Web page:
This story appeared in The Oakland Press. Read the full story here.

It’s flu vaccine season which has taken on additional importance due to the coronavirus pandemic.

The Oakland County Health Division will begin administering flu shots on Oct. 13 at the North Oakland Health Center in Pontiac and on Oct. 19 at the South Oakland Health Center in Southfield. Appointments are required.

Flu vaccines are also available at doctor’s offices and certain pharmacies.

“Demand for flu shots in general and high-dose vaccine for individuals over age 65, in particular, have been very high so far this season,’’ said Lynn Sutfin, spokesperson for the Michigan Department of Health and Human Services.

Some shortages have been reported due to demand, but the vaccine supply will be replenished.

“More doses of flu vaccine are being produced this year than any other year. Manufacturers are continuing to push out vaccines and more are on the way,’’ Sutfin said.

Flu can be life-threatening. Most people have a fever for 3-4 days and other symptoms that last longer. However, some people may develop more serious complications including pneumonia, according to the county website.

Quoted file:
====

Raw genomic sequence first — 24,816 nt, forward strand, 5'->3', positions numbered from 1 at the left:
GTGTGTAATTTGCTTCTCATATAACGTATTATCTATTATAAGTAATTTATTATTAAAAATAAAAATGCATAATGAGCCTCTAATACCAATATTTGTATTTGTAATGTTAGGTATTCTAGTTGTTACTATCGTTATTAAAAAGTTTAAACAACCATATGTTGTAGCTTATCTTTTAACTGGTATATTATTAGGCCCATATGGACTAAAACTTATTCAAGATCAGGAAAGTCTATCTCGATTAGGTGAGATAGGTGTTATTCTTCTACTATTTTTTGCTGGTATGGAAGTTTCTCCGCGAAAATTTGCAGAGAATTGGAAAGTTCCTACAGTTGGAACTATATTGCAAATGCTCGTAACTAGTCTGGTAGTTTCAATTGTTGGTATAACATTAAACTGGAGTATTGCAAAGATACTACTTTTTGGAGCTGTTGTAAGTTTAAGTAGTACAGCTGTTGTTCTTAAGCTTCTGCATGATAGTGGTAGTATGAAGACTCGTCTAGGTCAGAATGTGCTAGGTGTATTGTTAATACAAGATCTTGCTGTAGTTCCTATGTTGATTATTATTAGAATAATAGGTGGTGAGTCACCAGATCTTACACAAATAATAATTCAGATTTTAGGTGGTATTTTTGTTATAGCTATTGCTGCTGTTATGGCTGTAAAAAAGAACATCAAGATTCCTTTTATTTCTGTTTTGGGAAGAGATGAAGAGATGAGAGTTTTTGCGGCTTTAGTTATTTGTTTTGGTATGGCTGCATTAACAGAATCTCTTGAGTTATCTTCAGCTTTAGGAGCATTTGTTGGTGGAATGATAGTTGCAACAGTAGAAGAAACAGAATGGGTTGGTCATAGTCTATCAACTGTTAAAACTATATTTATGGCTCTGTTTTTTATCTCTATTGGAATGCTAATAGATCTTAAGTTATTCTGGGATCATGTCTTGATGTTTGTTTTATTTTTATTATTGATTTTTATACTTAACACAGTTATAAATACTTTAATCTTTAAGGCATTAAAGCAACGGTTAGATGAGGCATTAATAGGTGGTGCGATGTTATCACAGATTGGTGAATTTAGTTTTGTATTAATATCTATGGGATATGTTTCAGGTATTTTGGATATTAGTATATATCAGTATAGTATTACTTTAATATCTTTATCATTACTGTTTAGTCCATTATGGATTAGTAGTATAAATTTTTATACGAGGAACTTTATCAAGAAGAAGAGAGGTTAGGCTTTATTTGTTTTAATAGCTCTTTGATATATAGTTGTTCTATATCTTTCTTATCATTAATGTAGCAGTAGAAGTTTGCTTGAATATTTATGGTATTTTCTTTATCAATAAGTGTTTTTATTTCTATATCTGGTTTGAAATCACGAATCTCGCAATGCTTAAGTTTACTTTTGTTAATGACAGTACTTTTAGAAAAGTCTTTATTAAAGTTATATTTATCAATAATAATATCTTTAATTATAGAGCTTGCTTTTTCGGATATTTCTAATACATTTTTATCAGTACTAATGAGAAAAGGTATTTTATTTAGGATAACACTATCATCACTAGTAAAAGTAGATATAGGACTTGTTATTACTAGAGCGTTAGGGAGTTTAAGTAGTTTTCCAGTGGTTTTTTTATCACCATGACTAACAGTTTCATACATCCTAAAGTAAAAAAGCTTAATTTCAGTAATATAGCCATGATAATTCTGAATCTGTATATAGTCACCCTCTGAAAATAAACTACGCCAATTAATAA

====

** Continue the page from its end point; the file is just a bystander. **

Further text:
“The reality is even though we’re going through COVID right now a significant amount of people die from the flu every year as well,’’ said Kayleigh Blaney, an epidemiologist with the Oakland County Health Department. “It’s not as significant of a number as COVID, it still is pretty significant, very significant. It causes a lot of hospitalizations every year. It causes a huge strain on the medical system caring for people with the flu.’’

During the 2019-2020 flu season, the nation recorded 39 million to 56 million estimated cases of the flu, 18 million to 26 million medical visits due to the flu and nearly a half-million flu hospitalizations, according to the MDHHS. Despite its comparison to the common cold, the flu is a very serious and potentially deadly disease, especially for children, older people and people with chronic health conditions. Last season, 187 children died from the flu in the United States, including six children in Michigan.

Vaccines at the county cost $24; the senior dose flu vaccine for those 65 and older is $54 and a fluMist (live attenuated intranasal spray) costs $31. Appointments can be made at the Oakland County Health Department website or by calling 248-858-1302.